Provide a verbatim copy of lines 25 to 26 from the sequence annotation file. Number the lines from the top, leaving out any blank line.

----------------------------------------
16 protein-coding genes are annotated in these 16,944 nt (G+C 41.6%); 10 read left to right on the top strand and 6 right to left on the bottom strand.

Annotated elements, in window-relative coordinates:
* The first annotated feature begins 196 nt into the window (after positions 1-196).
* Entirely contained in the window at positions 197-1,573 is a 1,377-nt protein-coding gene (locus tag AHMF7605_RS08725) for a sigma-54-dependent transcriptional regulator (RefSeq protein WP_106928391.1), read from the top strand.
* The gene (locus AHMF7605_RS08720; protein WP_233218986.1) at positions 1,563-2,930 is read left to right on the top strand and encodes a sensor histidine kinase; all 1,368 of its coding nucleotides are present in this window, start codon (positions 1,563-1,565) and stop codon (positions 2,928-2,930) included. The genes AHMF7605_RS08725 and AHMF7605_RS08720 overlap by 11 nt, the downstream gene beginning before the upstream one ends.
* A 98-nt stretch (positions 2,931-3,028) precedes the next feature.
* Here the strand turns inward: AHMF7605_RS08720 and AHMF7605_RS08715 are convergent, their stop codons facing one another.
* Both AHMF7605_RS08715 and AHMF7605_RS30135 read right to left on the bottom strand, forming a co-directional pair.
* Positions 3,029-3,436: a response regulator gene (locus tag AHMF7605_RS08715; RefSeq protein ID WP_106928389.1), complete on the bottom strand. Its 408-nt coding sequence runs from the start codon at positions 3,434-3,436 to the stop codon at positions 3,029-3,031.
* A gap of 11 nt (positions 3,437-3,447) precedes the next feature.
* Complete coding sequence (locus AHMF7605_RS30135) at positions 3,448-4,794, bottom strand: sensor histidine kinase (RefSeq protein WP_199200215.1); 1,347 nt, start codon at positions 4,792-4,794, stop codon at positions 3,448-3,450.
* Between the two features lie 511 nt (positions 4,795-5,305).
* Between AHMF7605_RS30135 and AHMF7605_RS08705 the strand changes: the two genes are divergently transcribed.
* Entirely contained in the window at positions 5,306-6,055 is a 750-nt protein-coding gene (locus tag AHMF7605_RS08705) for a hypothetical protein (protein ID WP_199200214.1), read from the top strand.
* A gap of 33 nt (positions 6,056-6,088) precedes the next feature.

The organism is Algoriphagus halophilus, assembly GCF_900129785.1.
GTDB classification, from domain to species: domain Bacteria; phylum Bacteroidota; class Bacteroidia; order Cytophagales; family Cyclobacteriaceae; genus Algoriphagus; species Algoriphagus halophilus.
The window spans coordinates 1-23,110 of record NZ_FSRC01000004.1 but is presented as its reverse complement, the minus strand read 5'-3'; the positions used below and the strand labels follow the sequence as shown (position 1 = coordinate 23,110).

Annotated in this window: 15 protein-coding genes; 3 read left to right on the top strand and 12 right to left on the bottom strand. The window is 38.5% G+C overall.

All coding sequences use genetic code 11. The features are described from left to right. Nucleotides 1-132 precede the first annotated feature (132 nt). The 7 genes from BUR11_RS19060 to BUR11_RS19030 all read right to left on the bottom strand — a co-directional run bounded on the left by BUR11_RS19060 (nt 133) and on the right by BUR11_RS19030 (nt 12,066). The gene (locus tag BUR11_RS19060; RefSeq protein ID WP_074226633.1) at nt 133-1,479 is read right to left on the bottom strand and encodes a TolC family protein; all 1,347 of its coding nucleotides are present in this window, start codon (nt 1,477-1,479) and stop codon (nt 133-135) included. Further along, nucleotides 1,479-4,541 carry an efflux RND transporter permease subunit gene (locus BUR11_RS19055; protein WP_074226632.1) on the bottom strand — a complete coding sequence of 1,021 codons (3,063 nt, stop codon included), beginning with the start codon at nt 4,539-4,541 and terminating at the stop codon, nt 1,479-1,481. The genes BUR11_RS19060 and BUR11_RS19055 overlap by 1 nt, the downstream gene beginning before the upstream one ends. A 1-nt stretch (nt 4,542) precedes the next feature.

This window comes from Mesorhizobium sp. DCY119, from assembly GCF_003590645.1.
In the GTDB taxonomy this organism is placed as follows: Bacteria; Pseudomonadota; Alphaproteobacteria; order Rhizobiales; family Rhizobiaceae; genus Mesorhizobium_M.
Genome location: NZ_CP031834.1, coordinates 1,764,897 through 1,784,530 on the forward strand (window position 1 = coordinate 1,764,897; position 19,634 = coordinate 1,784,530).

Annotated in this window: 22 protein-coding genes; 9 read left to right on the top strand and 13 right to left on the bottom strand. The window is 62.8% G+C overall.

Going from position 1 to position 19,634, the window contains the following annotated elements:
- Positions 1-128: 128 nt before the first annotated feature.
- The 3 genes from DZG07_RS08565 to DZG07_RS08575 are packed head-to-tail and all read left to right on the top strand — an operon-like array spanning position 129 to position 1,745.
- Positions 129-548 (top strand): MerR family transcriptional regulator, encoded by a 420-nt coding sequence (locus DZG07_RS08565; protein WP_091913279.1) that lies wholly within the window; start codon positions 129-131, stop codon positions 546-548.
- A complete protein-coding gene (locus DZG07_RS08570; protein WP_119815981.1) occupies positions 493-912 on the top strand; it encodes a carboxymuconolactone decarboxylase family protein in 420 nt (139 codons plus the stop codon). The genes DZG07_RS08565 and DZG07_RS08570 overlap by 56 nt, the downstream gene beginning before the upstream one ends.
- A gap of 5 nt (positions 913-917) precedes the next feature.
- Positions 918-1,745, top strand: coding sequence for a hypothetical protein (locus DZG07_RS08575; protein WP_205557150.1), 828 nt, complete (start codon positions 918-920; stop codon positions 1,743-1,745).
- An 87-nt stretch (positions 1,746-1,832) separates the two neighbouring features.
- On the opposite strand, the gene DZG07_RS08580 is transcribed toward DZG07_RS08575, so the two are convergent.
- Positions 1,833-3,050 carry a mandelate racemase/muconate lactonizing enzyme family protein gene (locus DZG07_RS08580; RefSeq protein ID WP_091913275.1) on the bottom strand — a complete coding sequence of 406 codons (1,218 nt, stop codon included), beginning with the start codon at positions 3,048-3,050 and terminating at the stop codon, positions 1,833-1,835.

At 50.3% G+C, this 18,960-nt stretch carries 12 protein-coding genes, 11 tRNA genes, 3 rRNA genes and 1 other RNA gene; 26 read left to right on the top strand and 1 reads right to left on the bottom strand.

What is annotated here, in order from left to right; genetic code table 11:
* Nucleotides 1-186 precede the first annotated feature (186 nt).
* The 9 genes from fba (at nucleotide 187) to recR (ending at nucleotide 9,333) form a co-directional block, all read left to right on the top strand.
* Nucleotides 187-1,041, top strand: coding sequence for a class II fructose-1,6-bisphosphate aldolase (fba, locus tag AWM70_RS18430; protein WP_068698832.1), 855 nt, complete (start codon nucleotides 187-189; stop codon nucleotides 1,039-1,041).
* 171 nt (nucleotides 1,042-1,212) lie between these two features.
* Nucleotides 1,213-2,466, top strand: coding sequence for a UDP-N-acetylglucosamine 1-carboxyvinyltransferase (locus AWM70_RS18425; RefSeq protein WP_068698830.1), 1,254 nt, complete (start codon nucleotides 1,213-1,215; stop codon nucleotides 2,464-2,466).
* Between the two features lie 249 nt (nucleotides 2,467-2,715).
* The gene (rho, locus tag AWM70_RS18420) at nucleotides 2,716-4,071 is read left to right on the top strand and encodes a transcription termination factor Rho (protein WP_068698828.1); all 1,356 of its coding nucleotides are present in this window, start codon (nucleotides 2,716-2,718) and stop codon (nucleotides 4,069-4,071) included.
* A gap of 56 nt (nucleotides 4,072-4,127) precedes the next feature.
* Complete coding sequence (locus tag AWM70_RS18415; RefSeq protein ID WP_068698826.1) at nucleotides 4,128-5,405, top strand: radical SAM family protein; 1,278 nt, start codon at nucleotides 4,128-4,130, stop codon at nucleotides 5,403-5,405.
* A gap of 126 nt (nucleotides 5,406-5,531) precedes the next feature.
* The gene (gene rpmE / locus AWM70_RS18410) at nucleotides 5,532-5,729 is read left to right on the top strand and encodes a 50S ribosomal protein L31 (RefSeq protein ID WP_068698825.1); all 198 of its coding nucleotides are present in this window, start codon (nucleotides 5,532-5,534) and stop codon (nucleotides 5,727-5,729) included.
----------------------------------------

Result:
Going from position 1 to position 19,634, the window contains the following annotated elements:
- Positions 1-128: 128 nt before the first annotated feature.